“The strengthening of these routes comes in the wake of positive load factors and increased traffic between the countries,” says SAA Acting Chief Executive Officer Nico Bezuidenhout. Presently, GDP growth in Mozambique (7% – African Development Bank) and the Democratic Republic of Congo (8.1%- African Development Bank) exceed World Bank growth statistics for the continent (4.7%-2013) while South Africa’s trade and demand for leisure and business travel to Mauritius is growing at a steady pace. “Air lift services traditionally lead GDP in all markets and also track the rate of increased leisure travel, investment and business engagement between South Africa and its continental peers.”

Effective December 1, SAA increased frequencies between Johannesburg and Maputo by 24% from 17 to 21 weekly frequencies, effective 1 December Johannesburg and Harare from 18 to 19 every week (6%), effective 4 December Johannesburg and Kinshasa from 6 to 7 a week (17%) and effective 4 December Johannesburg and Mauritius from 9 to 10 weekly frequencies (11% increase).

Finally, Air China and South African Airways (SAA) have announced the further strengthening of their bilateral cooperation within the Star Alliance as part of the strengthened cooperation between the two countries.

The key element in this strengthened relationship will be some network reconfiguration for both airlines to provide better passenger and cargo services between South Africa and China and countries adjacent to both.

Copyright Photo: Fred Freketic/AirlinersGallery.com. The company has already retired the Airbus A340-200s. The fuel-inefficient Airbus A340-300s are likely to be the next type to retired and replaced in any reorganization. Airbus A340-313 ZS-SXC (msn 590) taxies at New York’s JFK International Airport.

South African aircraft slide show: AG Slide Show

Boeing and South African Airways to use tobacco plants for biofuel

Boeing (Chicago, Seattle and Charleston) and South African Airways (SAA) (Johannesburg) has announced that South African farmers will soon harvest their first crop of energy-rich tobacco plants, an important step towards using the plants to make sustainable aviation biofuel.

Boeing and SAA, along with partners SkyNRG and Sunchem SA, also officially launched Project Solaris, their collaborative effort to develop an aviation biofuel supply chain with a nicotine-free tobacco plant called Solaris. In Limpopo province, company representatives and industry stakeholders visited commercial and community farms where 123 acres (50 hectares) of Solaris have been planted.

Oil from the plant’s seeds may be converted into bio-jet fuel as early as next year, with a test flight by SAA as soon as practicable.

“SAA continues to work towards becoming the most environmentally sustainable airline in the world and is committed to a better way of conducting business,” said Ian Cruickshank, Environmental Affairs Specialist, SAA Group. “The impact that the biofuel program will have on South Africans is astounding: thousands of jobs mostly in rural areas, new skills and technology, energy security and stability and macro-economic benefits to South Africa, and of course, a massive reduction in the amount of CO2 that is emitted into our atmosphere.”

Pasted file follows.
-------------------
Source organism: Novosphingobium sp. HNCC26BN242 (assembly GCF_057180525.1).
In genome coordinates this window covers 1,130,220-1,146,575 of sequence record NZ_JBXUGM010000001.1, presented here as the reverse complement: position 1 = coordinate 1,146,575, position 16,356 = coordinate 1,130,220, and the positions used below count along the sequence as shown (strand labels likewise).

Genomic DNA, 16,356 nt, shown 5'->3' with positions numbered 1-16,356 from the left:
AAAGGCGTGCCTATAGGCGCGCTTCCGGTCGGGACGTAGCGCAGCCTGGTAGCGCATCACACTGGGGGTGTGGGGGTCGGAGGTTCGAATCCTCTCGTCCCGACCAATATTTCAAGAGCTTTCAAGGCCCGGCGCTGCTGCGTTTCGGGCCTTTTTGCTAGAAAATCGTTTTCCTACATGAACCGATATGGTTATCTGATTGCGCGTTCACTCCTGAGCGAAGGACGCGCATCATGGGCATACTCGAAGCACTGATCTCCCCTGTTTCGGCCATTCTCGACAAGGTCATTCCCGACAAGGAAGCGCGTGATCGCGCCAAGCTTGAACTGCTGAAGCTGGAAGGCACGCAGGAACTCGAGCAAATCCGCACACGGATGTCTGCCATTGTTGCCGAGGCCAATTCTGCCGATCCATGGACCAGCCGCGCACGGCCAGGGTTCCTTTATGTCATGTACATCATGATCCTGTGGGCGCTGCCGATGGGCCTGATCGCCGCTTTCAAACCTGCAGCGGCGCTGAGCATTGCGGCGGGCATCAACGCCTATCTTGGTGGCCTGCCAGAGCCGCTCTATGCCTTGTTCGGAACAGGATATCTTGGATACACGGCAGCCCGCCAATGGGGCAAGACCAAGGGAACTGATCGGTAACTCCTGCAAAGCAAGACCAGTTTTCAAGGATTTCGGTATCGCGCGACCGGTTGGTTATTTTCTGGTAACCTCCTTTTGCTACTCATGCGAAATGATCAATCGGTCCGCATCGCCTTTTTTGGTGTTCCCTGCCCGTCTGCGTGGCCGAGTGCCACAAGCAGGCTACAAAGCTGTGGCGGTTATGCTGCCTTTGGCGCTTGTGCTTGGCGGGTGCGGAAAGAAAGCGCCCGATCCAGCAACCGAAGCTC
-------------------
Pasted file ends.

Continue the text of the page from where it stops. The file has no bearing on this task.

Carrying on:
“It is very exciting to see early progress in South Africa towards developing sustainable aviation biofuel from energy-producing tobacco plants,” said J. Miguel Santos, managing director for Africa, Boeing International. “Boeing strongly believes that our aviation biofuel collaboration with South African Airways will benefit the environment and public health while providing new economic opportunities for South Africa’s small farmers. This project also positions our valued airline customer to gain a long-term, viable domestic fuel supply and improve South Africa’s national balance of payments.”

The farm visits followed the announcement in August that Boeing, SAA and SkyNRG were collaborating to make aviation biofuel from the Solaris plant, which was developed and patented by Sunchem Holding. If the test farming in Limpopo is successful, the project will be expanded in South Africa and potentially to other countries. In coming years, emerging technologies are expected to increase aviation biofuel production from the plant’s leaves and stems.

Sustainable aviation biofuel made from Solaris plants can reduce lifecycle carbon emissions by 50 to 75 percent, ensuring it meets the sustainability threshold set by the Roundtable on Sustainable Biomaterials (RSB). Airlines have conducted more than 1,600 passenger flights using aviation biofuel since the fuel was approved for commercial use in 2011.

Boeing is the industry leader in global efforts to develop and commercialize sustainable aviation biofuel. In addition to its collaboration in Southern Africa, Boeing has active biofuel development projects in the United States, Middle East, Europe, China, Japan, Southeast Asia, Brazil and Australia.

Copyright Photo: Paul Denton/AirlinersGallery.com. South African is a large Boeing 737 operator and the test is likely to be performed on a Boeing 737-800. Boeing 737-844 ZS-SJS (msn 32632) arrives back at the Johannesburg hub.